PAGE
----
|RH313 – Moy Gown
In 1931, the body of a woman was found in a bog at Moy, County Clare, Ireland. Though the body was badly decomposed, the garment she wore remained in remarkable condition and the discoverer wrote immediately to the National Museum of Ireland in Dublin to tell them of his find.
On the paper in which the garment is wrapped is written: “This woolen garment was found on the body of a woman (?) at Moy, Co. Clare. 1931:305 B24:13 Indexed”. This is the only documentation on the gown to date. The files in the Museum contain nothing on either the gown or the body. In fact, the only thing in the file is the correspondence between the farmer who found the gown and the Museum, arguing over price (by Irish law, a discoverer is due the market value of his discovery). In the correspondence, the farmer argued for the antiquity of the gown and the Museum rather forcefully stated that it was relatively modern. Why the Museum thought that the gown was only about 100 years old is unknown to us.
One can only suppose that the date of the find had something to do with this dearth of documentation on this important archeological discovery. The Irish Free State was established in 1922 and as a result of protectionist policies, an “economic war” raged between Ireland and the English during the years of the 1930s. Hardly a time one can imagine people paying attention to archeological discoveries!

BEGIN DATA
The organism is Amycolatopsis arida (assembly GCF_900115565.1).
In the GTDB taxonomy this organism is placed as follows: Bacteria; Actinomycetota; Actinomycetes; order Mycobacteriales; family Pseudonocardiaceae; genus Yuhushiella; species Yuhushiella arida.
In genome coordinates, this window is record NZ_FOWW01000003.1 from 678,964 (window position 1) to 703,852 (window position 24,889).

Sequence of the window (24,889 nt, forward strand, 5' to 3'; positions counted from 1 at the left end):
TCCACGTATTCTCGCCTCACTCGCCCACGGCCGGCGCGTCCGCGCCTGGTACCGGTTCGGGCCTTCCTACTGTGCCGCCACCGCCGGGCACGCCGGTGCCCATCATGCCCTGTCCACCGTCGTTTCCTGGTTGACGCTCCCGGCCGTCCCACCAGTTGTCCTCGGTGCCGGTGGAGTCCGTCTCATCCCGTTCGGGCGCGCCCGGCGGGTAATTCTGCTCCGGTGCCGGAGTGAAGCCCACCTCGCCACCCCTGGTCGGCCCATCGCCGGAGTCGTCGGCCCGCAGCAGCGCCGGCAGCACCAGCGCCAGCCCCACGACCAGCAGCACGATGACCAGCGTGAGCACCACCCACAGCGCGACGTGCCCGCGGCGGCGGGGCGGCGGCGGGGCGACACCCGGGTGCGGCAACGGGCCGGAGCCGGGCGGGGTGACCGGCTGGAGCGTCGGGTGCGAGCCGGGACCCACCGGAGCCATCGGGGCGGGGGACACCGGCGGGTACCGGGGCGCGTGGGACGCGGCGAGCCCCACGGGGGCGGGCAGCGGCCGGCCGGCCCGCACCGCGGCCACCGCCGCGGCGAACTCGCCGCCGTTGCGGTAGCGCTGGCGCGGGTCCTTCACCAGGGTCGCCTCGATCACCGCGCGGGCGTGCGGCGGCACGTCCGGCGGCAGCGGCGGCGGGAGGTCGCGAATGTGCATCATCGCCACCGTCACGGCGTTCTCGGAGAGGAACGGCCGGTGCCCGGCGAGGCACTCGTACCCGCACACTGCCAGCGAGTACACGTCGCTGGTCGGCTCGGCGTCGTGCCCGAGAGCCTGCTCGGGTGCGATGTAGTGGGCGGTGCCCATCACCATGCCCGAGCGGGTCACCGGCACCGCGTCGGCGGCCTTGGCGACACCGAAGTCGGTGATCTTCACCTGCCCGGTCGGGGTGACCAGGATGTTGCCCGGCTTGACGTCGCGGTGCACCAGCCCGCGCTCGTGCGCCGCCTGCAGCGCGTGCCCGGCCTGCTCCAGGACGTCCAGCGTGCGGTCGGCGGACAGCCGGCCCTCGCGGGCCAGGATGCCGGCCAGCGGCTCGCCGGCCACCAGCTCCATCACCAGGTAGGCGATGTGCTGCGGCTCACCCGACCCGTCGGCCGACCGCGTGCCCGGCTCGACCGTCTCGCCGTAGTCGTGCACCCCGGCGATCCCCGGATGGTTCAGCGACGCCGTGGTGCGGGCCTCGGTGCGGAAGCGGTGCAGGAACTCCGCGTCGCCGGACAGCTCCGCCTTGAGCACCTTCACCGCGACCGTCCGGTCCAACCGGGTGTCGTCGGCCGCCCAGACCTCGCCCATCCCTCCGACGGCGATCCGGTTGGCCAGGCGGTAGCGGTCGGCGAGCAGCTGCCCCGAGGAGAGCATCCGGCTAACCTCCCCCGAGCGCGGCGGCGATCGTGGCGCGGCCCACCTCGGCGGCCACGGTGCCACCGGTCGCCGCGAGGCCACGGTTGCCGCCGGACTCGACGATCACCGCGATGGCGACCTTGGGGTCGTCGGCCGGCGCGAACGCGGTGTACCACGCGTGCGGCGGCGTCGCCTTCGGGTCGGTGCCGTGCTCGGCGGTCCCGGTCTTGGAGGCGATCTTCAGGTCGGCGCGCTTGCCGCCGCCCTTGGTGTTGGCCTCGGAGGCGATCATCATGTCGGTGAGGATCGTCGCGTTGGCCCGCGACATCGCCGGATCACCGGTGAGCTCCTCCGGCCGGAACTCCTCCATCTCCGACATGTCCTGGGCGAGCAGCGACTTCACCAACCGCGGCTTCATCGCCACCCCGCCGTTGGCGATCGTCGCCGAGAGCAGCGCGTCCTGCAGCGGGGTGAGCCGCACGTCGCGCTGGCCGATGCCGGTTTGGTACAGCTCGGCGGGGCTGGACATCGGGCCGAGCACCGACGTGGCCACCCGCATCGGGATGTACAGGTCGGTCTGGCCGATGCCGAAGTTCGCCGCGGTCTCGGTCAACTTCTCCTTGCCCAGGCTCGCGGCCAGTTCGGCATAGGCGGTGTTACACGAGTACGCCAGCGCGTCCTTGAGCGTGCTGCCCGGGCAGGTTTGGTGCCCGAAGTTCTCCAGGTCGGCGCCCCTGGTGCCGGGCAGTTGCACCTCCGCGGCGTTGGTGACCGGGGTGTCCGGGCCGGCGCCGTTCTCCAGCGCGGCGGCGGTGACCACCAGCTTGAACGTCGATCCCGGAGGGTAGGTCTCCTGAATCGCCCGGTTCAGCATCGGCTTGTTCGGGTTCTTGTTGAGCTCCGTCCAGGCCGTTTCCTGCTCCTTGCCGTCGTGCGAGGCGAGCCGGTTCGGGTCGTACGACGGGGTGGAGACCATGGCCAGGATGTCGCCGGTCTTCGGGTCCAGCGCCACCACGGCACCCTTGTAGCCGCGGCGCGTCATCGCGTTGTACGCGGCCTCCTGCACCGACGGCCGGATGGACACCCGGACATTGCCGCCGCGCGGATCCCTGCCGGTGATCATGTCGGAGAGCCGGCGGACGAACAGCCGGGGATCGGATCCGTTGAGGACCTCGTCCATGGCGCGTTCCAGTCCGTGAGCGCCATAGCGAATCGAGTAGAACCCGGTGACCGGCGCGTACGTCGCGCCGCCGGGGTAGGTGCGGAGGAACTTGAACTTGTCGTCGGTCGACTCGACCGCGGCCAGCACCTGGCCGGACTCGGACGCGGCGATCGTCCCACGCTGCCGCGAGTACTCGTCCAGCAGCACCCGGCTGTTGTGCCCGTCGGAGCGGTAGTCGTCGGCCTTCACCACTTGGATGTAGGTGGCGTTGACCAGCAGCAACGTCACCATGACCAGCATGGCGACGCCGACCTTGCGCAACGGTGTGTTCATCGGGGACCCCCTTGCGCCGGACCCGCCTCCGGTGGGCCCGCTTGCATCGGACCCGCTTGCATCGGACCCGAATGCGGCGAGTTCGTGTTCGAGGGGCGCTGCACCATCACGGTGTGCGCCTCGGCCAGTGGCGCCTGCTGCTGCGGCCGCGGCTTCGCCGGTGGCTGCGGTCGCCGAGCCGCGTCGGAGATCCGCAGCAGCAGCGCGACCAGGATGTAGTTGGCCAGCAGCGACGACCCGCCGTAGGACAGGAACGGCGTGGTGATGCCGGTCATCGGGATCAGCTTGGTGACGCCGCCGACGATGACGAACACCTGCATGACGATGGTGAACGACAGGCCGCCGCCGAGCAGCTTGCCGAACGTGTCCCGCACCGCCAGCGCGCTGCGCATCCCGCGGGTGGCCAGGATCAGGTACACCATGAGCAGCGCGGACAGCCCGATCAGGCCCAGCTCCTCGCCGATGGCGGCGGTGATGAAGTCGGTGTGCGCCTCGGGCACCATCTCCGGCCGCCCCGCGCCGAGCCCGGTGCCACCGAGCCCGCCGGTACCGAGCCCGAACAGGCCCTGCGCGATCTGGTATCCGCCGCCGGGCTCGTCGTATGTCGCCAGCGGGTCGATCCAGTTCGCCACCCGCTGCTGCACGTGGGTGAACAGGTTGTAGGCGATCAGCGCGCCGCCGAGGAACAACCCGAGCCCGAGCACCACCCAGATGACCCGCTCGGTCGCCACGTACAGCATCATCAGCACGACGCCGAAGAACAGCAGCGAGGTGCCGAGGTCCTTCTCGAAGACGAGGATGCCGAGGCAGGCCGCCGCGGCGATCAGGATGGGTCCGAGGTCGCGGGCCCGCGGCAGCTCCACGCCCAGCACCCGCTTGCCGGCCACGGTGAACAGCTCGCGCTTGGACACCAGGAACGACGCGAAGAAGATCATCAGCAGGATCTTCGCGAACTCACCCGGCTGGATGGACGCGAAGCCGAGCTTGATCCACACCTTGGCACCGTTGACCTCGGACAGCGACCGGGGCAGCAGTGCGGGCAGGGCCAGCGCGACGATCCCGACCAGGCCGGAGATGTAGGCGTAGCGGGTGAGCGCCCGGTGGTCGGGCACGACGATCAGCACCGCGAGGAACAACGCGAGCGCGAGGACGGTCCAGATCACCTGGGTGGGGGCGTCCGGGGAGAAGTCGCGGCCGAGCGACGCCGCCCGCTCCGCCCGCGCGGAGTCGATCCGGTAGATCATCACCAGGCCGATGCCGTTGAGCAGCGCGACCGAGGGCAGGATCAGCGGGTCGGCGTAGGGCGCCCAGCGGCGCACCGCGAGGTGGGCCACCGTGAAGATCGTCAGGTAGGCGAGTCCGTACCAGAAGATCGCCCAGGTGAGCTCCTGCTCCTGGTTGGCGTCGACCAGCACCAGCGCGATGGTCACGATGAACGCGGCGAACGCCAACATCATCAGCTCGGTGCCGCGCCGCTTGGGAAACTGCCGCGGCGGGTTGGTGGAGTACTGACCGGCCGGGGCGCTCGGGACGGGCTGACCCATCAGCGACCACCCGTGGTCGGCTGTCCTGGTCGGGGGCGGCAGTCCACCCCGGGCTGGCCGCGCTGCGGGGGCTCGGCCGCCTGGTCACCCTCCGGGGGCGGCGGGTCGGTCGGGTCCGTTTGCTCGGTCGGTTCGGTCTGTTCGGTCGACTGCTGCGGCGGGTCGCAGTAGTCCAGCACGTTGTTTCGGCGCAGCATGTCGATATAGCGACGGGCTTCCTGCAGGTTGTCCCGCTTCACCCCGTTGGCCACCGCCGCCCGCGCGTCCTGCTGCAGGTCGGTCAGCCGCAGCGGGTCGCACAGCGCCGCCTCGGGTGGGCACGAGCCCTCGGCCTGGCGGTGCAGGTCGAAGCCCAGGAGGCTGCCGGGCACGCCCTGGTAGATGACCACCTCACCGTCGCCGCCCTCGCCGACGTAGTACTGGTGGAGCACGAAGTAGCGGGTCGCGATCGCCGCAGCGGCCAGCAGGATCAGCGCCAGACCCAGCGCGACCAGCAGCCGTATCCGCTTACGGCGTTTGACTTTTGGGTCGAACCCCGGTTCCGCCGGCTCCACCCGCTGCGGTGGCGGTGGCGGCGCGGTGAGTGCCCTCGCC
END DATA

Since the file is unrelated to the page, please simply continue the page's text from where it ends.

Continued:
The fabric from which the Moy gown is made is wool woven in a 2/1 twill. The thread count varies from 18 to 21 per inch along the horizontal and 20 per inch along the vertical. The cloth is woven from Z-spun singles and the individual threads vary from 1mm to 1.5mm wide.
The Moy gown can be classified as a cotehardie, a style of gown worn on the Continent since the early 14th century. However, Irish illustrations show women wearing this type of kirtle well into the 17th century. Therefore, the exact age of the gown is uncertain. No scientific analysis (carbon dating, pollen analysis, etc.) of the garment has been done.
The neckline of the Moy gown is a rather low scoop, finished meticulously by turning a ¼” of the fabric inside and fixing it in place with a blind stitch. The front of the gown is buttoned closed, but we do not know how far down the buttons ended because of the fragmentary nature of the remaining fabric. The buttonhole side (the left) that remains is 8 ½” long and the button side is 4 ½”. The buttonholes are about 1.1″ apart and the buttons are 1 ½” from shank to shank. The buttons are 6/10” in diameter and the buttonholes are 7/10“.
The left and right frontpieces of the gown are quite square, stopping not far above the scoop neckline. The bodice is shaped at the sides by the insertion of two small gores. The right side gore measures 2″ at the top (where it joins the sleeve), 3 ½” where it joins the front of the gown, and 4 7/8” where it joins the back. A similar gore sits in the same position on the other side measuring 1.7″ on top, and 5″ on either side. The interior angles on the top corners are both 92 degrees, indicating that the sides of the gore must be slightly rounded.